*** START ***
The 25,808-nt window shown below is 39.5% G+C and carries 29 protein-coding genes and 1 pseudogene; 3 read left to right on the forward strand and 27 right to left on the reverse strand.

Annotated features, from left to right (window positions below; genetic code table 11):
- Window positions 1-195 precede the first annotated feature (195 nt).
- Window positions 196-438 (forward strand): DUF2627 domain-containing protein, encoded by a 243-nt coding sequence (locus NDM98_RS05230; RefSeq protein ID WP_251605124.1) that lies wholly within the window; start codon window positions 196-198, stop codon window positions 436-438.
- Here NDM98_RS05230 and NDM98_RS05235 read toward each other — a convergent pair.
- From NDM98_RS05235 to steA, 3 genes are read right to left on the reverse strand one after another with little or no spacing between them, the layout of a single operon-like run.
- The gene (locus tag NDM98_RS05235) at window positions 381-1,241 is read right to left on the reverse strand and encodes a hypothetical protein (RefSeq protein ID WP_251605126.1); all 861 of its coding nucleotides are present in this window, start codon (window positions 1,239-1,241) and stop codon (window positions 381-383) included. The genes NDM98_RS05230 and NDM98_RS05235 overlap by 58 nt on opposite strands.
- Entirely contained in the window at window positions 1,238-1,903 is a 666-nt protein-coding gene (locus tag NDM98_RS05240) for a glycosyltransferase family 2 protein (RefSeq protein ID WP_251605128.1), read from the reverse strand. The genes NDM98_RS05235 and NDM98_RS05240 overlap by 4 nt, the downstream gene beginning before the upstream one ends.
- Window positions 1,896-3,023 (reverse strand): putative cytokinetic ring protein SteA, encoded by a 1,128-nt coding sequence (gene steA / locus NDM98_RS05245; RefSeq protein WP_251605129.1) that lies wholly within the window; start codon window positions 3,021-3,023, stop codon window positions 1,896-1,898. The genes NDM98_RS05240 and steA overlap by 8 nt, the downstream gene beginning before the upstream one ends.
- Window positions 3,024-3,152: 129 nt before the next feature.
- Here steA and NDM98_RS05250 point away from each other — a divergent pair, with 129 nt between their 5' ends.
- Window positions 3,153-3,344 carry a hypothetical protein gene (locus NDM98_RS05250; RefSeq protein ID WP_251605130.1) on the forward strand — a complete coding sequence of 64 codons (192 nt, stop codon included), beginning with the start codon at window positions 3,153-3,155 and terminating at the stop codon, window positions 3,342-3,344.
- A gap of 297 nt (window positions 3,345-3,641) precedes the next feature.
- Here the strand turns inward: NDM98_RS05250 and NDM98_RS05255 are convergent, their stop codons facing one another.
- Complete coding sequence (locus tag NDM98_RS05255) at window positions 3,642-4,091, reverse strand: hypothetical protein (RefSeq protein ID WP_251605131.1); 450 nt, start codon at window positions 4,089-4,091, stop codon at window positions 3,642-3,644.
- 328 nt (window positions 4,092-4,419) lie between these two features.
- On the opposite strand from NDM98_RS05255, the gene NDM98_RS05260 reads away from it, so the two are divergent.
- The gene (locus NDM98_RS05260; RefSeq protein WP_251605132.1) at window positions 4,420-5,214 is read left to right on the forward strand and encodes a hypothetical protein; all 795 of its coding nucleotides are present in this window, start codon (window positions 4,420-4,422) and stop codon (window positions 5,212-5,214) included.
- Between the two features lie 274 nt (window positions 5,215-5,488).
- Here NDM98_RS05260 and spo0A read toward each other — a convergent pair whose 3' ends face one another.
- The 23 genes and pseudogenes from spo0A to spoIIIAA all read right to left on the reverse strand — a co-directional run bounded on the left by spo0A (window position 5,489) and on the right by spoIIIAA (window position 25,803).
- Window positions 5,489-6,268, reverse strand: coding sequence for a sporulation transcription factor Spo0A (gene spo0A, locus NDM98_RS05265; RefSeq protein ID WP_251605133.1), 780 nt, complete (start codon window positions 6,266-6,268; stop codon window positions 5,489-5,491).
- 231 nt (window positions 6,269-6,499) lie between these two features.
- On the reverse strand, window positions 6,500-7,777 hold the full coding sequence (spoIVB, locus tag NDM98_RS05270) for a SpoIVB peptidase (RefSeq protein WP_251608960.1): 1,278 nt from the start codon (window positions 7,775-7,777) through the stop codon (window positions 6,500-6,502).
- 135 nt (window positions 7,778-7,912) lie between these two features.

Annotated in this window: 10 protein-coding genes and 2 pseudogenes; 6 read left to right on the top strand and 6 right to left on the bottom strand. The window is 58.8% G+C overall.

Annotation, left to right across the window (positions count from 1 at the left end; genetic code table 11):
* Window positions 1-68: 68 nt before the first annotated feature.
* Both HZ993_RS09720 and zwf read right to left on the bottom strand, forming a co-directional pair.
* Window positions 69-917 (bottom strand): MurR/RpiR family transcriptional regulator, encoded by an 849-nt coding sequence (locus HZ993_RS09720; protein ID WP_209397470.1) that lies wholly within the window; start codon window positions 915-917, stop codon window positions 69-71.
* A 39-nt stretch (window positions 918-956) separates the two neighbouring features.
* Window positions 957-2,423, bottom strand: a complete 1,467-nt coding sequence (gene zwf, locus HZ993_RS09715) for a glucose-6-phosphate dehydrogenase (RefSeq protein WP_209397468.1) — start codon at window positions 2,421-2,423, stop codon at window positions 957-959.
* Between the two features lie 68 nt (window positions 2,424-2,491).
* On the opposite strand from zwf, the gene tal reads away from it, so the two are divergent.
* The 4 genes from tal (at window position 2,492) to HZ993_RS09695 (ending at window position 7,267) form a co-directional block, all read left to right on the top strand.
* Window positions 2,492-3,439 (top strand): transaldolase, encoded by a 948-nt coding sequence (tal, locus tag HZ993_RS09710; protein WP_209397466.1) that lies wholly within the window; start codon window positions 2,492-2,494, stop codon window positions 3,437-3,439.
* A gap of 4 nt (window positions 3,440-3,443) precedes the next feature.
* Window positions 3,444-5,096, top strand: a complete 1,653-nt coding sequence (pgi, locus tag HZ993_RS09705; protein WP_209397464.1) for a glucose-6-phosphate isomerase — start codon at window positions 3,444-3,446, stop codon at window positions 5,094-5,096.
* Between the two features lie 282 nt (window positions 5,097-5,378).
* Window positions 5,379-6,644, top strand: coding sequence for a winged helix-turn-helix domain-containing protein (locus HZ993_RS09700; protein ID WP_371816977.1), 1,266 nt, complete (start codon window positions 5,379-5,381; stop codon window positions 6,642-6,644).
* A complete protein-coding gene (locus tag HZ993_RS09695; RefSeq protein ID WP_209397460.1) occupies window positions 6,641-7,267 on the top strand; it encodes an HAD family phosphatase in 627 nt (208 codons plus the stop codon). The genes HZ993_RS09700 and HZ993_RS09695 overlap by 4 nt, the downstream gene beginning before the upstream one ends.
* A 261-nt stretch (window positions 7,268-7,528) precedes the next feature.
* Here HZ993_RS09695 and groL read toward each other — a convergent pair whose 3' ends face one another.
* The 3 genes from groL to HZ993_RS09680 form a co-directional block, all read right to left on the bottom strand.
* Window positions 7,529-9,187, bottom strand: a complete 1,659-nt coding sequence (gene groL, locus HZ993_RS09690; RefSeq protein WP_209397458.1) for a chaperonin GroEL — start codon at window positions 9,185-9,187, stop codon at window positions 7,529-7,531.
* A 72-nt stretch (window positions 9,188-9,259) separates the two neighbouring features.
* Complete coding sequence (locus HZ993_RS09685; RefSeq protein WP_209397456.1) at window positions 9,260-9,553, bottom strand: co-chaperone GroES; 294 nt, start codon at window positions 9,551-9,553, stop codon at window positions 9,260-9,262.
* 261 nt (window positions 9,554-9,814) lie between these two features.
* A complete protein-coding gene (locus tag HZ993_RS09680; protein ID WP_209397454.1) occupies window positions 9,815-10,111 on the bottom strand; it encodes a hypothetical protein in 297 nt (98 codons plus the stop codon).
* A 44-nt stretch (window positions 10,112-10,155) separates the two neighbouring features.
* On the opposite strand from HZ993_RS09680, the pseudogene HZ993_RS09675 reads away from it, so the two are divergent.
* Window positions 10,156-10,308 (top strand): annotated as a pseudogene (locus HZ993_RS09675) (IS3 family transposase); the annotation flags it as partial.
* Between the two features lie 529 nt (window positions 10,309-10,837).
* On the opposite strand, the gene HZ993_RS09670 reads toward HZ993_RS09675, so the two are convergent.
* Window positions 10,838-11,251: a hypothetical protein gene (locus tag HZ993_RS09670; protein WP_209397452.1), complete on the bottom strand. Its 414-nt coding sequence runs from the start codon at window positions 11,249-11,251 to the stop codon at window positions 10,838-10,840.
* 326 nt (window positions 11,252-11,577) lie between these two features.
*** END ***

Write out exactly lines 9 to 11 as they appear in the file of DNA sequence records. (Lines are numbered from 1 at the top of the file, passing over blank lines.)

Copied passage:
- Window positions 1,896-3,023 (reverse strand): putative cytokinetic ring protein SteA, encoded by a 1,128-nt coding sequence (gene steA / locus NDM98_RS05245; RefSeq protein WP_251605129.1) that lies wholly within the window; start codon window positions 3,021-3,023, stop codon window positions 1,896-1,898. The genes NDM98_RS05240 and steA overlap by 8 nt, the downstream gene beginning before the upstream one ends.
- Window positions 3,024-3,152: 129 nt before the next feature.
- Here steA and NDM98_RS05250 point away from each other — a divergent pair, with 129 nt between their 5' ends.